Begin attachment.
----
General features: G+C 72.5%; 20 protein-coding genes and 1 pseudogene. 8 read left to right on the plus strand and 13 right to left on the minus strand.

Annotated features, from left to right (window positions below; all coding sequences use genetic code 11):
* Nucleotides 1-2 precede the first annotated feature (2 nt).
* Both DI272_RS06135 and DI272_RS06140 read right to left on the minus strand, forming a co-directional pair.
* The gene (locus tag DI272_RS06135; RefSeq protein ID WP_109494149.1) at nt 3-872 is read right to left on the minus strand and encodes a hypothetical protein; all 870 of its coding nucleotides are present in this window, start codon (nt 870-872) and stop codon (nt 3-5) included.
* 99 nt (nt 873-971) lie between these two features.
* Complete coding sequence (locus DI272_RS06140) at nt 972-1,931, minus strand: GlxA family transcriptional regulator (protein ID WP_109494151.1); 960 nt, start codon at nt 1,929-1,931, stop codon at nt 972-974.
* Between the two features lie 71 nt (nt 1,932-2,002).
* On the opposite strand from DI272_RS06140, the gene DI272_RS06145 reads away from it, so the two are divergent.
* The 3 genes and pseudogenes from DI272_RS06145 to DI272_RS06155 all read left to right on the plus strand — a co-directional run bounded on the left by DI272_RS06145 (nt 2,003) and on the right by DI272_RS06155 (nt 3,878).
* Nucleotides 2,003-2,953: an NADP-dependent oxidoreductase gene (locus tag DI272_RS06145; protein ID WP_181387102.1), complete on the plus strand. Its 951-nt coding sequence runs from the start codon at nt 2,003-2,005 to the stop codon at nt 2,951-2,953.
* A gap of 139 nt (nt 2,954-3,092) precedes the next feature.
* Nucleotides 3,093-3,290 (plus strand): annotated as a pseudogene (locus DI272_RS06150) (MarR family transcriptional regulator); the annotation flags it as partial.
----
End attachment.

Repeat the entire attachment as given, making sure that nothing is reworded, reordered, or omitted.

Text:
General features: G+C 72.5%; 20 protein-coding genes and 1 pseudogene. 8 read left to right on the plus strand and 13 right to left on the minus strand.

Annotated features, from left to right (window positions below; all coding sequences use genetic code 11):
* Nucleotides 1-2 precede the first annotated feature (2 nt).
* Both DI272_RS06135 and DI272_RS06140 read right to left on the minus strand, forming a co-directional pair.
* The gene (locus tag DI272_RS06135; RefSeq protein ID WP_109494149.1) at nt 3-872 is read right to left on the minus strand and encodes a hypothetical protein; all 870 of its coding nucleotides are present in this window, start codon (nt 870-872) and stop codon (nt 3-5) included.
* 99 nt (nt 873-971) lie between these two features.
* Complete coding sequence (locus DI272_RS06140) at nt 972-1,931, minus strand: GlxA family transcriptional regulator (protein ID WP_109494151.1); 960 nt, start codon at nt 1,929-1,931, stop codon at nt 972-974.
* Between the two features lie 71 nt (nt 1,932-2,002).
* On the opposite strand from DI272_RS06140, the gene DI272_RS06145 reads away from it, so the two are divergent.
* The 3 genes and pseudogenes from DI272_RS06145 to DI272_RS06155 all read left to right on the plus strand — a co-directional run bounded on the left by DI272_RS06145 (nt 2,003) and on the right by DI272_RS06155 (nt 3,878).
* Nucleotides 2,003-2,953: an NADP-dependent oxidoreductase gene (locus tag DI272_RS06145; protein ID WP_181387102.1), complete on the plus strand. Its 951-nt coding sequence runs from the start codon at nt 2,003-2,005 to the stop codon at nt 2,951-2,953.
* A gap of 139 nt (nt 2,954-3,092) precedes the next feature.
* Nucleotides 3,093-3,290 (plus strand): annotated as a pseudogene (locus DI272_RS06150) (MarR family transcriptional regulator); the annotation flags it as partial.